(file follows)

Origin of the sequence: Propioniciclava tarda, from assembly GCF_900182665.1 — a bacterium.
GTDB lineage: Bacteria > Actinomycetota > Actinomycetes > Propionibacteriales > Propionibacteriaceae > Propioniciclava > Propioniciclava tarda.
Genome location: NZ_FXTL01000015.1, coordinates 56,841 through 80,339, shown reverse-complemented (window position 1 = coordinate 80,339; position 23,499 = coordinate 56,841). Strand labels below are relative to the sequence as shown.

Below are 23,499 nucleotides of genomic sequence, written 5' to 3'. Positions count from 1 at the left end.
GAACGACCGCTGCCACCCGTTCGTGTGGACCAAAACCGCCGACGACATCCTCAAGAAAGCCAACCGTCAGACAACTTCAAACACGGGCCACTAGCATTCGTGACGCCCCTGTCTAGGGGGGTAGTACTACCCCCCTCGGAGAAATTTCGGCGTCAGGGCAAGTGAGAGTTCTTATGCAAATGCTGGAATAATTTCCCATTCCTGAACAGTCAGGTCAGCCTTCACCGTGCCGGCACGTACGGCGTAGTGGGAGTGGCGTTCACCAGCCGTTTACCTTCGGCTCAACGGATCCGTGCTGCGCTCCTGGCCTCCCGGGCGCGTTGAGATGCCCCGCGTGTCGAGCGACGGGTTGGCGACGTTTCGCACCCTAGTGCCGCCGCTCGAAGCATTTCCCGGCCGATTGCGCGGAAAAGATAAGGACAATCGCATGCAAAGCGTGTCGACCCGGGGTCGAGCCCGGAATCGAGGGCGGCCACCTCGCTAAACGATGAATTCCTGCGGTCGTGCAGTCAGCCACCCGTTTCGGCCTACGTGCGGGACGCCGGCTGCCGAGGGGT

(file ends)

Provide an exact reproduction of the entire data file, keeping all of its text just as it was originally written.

Origin of the sequence: Propioniciclava tarda, from assembly GCF_900182665.1 — a bacterium.
GTDB lineage: Bacteria > Actinomycetota > Actinomycetes > Propionibacteriales > Propionibacteriaceae > Propioniciclava > Propioniciclava tarda.
Genome location: NZ_FXTL01000015.1, coordinates 56,841 through 80,339, shown reverse-complemented (window position 1 = coordinate 80,339; position 23,499 = coordinate 56,841). Strand labels below are relative to the sequence as shown.

Below are 23,499 nucleotides of genomic sequence, written 5' to 3'. Positions count from 1 at the left end.
GAACGACCGCTGCCACCCGTTCGTGTGGACCAAAACCGCCGACGACATCCTCAAGAAAGCCAACCGTCAGACAACTTCAAACACGGGCCACTAGCATTCGTGACGCCCCTGTCTAGGGGGGTAGTACTACCCCCCTCGGAGAAATTTCGGCGTCAGGGCAAGTGAGAGTTCTTATGCAAATGCTGGAATAATTTCCCATTCCTGAACAGTCAGGTCAGCCTTCACCGTGCCGGCACGTACGGCGTAGTGGGAGTGGCGTTCACCAGCCGTTTACCTTCGGCTCAACGGATCCGTGCTGCGCTCCTGGCCTCCCGGGCGCGTTGAGATGCCCCGCGTGTCGAGCGACGGGTTGGCGACGTTTCGCACCCTAGTGCCGCCGCTCGAAGCATTTCCCGGCCGATTGCGCGGAAAAGATAAGGACAATCGCATGCAAAGCGTGTCGACCCGGGGTCGAGCCCGGAATCGAGGGCGGCCACCTCGCTAAACGATGAATTCCTGCGGTCGTGCAGTCAGCCACCCGTTTCGGCCTACGTGCGGGACGCCGGCTGCCGAGGGGT